Wednesday, February 13, 2013

Intermittently seeing EADDRNOTAVAIL when calling connect

Follow on to  my previous post.

I have been debugging Linux systems for many years at Vertica, and very often I have been helped by a lucid description of a problem that someone else has written and posted. In this post I hope to pay back some of that help that I have received over the years.

Geek Alert: the rest of the post will delve into socket geekery. If that doesn't get you excited, there are plenty of other ways to spend you time on the internet.


In some cases on more recent (introduced at the end of 2012 and early 2013) Redhat based kernels (I don't know about other distributions) when you connect a file descriptor that was previously bind-ed to a specific port, the kernel will intermittently return EADDRNOTAVAIL.

Specifically, I have observed this behavior change going from

Linux 2.6.18-308.13.1.el5 #1 SMP Tue Aug 21 17:10:18 EDT 2012 x86_64 x86_64 x86_64 GNU/Linux to:
Linux  2.6.18-348.1.1.el5 #1 SMP Tue Jan 22 16:19:19 EST 2013 x86_64 x86_64 x86_64 GNU/Linux

In my (admittedly abusive) test program, about 150 out of 3000 rapidly opened and then closed sockets (with at most 10 outstanding at any time) fail with the call to connect returning -1 and setting errno to EADDRNOTAVAIL.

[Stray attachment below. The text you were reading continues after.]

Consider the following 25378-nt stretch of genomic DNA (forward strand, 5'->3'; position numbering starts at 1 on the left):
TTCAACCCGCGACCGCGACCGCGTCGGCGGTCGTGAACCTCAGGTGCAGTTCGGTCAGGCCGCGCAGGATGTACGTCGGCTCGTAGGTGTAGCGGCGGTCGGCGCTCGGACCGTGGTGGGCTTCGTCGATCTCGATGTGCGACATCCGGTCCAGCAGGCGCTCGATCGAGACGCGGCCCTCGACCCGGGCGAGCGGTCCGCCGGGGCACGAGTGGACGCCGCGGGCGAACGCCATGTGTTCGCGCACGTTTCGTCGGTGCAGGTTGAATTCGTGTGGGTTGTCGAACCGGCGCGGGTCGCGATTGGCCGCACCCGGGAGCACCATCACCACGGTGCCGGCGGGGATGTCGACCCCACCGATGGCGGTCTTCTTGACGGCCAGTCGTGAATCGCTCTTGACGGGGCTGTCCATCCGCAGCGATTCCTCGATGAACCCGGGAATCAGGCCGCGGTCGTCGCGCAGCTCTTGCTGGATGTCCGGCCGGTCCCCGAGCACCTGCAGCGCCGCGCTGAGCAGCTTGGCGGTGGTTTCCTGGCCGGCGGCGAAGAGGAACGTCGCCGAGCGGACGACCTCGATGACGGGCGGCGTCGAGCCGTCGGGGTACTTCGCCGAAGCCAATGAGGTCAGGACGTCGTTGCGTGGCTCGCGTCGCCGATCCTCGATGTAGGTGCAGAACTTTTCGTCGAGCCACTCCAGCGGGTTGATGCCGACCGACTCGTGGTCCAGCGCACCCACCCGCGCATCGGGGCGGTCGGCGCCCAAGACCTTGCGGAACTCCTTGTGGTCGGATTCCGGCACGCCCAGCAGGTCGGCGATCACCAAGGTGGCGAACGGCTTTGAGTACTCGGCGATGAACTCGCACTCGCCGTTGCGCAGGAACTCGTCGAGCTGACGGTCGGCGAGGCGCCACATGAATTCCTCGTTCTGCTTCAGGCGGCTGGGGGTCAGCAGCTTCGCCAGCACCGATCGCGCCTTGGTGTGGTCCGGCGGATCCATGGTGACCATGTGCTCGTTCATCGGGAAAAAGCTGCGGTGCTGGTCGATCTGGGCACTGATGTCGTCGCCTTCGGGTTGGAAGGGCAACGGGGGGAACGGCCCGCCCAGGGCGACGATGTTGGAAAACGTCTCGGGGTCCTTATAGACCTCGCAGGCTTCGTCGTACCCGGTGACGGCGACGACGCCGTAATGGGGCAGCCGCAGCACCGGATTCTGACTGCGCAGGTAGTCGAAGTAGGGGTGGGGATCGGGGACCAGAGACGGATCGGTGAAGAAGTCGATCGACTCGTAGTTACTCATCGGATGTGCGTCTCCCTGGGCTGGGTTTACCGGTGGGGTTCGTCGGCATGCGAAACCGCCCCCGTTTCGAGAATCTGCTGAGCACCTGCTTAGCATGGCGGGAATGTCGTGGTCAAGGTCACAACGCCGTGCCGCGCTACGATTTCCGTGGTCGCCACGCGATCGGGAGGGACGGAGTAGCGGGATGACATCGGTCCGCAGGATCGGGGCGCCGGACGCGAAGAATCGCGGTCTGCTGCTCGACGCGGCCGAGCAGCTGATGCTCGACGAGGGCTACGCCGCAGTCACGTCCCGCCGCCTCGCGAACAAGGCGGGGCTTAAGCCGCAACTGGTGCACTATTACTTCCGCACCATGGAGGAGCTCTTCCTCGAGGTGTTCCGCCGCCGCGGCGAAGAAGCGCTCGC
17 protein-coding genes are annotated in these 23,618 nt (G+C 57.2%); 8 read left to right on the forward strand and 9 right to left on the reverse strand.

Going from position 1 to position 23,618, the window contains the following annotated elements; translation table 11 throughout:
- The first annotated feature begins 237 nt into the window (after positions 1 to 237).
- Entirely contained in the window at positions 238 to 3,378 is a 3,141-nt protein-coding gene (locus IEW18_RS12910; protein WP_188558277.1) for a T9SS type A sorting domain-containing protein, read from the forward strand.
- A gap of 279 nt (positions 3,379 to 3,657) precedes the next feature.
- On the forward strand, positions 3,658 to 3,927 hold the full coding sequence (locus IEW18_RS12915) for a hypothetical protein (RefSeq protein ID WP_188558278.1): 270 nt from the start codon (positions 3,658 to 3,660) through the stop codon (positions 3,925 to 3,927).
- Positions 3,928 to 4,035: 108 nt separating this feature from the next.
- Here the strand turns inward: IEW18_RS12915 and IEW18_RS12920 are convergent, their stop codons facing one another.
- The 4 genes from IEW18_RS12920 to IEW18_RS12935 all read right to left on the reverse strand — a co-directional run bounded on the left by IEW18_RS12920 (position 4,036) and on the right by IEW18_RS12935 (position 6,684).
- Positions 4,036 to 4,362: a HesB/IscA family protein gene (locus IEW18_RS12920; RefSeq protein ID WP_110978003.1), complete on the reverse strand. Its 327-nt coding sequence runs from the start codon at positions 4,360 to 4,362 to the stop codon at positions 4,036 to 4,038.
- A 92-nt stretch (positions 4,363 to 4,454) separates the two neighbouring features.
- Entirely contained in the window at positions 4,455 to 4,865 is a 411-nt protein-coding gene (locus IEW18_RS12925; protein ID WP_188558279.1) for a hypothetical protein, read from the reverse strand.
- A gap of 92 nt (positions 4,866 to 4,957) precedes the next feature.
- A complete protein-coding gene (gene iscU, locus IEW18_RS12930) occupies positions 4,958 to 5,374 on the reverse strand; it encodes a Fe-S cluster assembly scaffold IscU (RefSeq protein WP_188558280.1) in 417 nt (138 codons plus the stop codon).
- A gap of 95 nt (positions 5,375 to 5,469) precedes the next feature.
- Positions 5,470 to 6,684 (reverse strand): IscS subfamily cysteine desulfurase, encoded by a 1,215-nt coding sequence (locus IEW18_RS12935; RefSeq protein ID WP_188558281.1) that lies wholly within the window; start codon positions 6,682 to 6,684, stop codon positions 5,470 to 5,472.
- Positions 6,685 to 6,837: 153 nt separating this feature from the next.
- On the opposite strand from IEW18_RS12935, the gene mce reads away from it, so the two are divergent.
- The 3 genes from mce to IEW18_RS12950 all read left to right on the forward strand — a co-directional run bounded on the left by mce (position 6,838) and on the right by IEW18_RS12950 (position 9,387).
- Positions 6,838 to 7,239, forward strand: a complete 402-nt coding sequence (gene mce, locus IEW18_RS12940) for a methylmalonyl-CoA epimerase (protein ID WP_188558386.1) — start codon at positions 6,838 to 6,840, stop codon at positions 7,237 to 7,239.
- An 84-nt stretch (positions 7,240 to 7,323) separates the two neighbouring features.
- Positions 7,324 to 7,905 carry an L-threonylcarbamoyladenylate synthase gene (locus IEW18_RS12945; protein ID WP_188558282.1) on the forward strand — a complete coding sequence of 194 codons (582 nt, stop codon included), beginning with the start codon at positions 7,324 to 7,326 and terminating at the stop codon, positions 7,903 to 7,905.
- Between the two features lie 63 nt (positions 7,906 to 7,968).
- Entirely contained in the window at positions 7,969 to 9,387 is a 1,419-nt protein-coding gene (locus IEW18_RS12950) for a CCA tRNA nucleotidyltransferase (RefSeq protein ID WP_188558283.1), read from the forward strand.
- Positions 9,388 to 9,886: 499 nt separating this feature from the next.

Don't bind the socket first. Call connect directly.

There it is -- in a nutshell -- my contribution to global knowledge. Hopefully it makes more than zero positive karma.


The problem doesn't seem to maifest itself if bind is not called on the socket before calling connect. I have no idea why this particular implementation quirk exists, nor why the change in behavior got backported by RedHat into RHEL5. A comment on the trafficserver-dev mailing list suggests the problem might be due to the fact that the Linux kernel has two different code paths for assigning ephemeral ports depending on if bind has been called or not.


For those of you reading along not familiar with BSD/POSIX style sockets calls I will try and provide some background while I have ambition and this information is still paged into my head.

The canonical pattern to receive incoming connections is:

// create a socket
int fd = socket(....)

// Bind the socket to where we want it to listen